Tuesday, February 23, 2010

Parental Misjudgement of Schoolwork

Recently, while homeschooling my seventh grader, and while overseeing his independent work on some Boy Scout merit badges I have realized how easy it is for a parent to misjudge a child's work. It is fairly easy to look at the work a student does and deem it wonderful, correct, adequate or even above-average if not brilliant, especially if the parent doesn't know much about the content the student is learning.

On the surface when looking at work produced it can seem wonderful!

Surprising!

Impressive!

The student produced the assignment as required: they wrote X number of sentences, X number of paragraphs, filled in all the worksheet blanks or produced a polished looking Power Point presentation.

Lovely work!

Bravo!

Oh my child is so smart!

Look at this wonderful work produced!

But sometimes when I've gone beyond the role of supervisor, when I've taught myself the content (as my son was also learning about it by facilitating his own learning) I have realized sometimes this impressive looking work is error-ridden fact-wise, although written well, looking good and sounding good on the surface. This surprises me because I'd like to think that my bright son did comprehend what he read and that he is learning correct information. However sometimes his work reveals that my desire is not his reality.

In the case of reading comprehension homeschool lessons, while grading worksheet papers I sometimes found errors. Rather than just give a grade and move on I want my son to learn from his mistakes. In order to discuss this with my son I read the passage myself and then read through the question (because to try to discuss it without having read this sometimes is impossible). I have been surprised at how my son has made true mistakes, wrong assumptions and other things based on wrong interpretation of information. Sometimes he admits he didn't know what one word meant, and rather than look it up in a dictionary, he guessed, and guessed wrong, which meant the whole thing was misunderstood. At the worst, the entire point of the piece, or something crucial was missed altogether.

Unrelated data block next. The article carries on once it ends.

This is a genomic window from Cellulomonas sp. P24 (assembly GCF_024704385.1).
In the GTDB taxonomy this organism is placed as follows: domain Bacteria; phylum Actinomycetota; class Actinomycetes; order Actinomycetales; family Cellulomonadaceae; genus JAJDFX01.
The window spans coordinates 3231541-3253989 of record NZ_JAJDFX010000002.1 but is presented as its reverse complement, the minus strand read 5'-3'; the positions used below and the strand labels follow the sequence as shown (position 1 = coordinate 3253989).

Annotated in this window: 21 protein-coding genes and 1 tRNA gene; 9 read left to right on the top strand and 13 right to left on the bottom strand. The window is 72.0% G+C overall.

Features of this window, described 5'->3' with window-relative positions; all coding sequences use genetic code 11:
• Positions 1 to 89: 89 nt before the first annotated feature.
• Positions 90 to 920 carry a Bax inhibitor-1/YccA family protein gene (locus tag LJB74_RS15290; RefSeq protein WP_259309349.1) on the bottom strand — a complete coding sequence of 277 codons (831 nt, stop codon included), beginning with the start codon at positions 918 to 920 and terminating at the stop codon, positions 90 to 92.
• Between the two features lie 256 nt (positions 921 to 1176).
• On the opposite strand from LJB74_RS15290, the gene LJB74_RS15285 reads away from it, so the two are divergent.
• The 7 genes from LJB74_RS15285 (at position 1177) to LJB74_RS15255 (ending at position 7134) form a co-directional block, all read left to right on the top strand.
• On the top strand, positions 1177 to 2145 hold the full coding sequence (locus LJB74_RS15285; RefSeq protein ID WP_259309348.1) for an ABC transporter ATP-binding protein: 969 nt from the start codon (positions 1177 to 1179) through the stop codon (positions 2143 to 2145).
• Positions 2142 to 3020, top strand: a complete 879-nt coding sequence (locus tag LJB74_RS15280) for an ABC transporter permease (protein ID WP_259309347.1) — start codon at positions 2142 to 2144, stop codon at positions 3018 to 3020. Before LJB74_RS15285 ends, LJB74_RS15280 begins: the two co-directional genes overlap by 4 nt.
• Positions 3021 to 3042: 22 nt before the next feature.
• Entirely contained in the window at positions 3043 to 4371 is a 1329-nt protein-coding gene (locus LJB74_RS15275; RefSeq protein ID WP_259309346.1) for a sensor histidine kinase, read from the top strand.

While working on some Boy Scout merit badges this month, my son has to do some worksheet pages, some written reports and some oral presentations to the class. I grew curious about this information he was researching on his own and wanting to satisfy my curiosity I took a small amount of time to read through the same materials my son had read. Some of these are BSA materials and some are websites he found on his own.

Then when I read his work, although it seemed to be impressive writing, it contained factual errors. The number of sentences was there "the teacher said he wanted 8-10 sentences if I add one more then it will be wrong" to which my response is "that sentence is very important for explaining how the movie relates to the whole theme of citizenship in the community, I don't care if the thing winds up being 11 sentences total, you need to have it there!"

I'm fairly certain that these mistakes in the oral presentations and the written reports might not be caught by the merit badge counselor, especially for the niche topics of my son's choosing that are not common knowledge. (Do you know who Ida Tarbell is, why she is considered a significant person in US History, what she has done? I sure didn't, but my husband did, as she has relevance to his career field.)

My goal is for my children is to learn (not just to produce assigned work that fulfills the requirements (write one paragraph about ______), and my goal is not just that he earn a certain grade) so I addressed these things using prompts to go re-investigate. "Was that really what made the writer famous or was it some other project?" and "Those statistics from the 2000 census don't look right to me" (when his notes, right in front of me, had different numbers and I'd noticed that he'd transposed the figures incorrectly), are two things I said. I don't directly tell him what is wrong but make him figure it out. I make him change his work; I don't dictate to him what to say.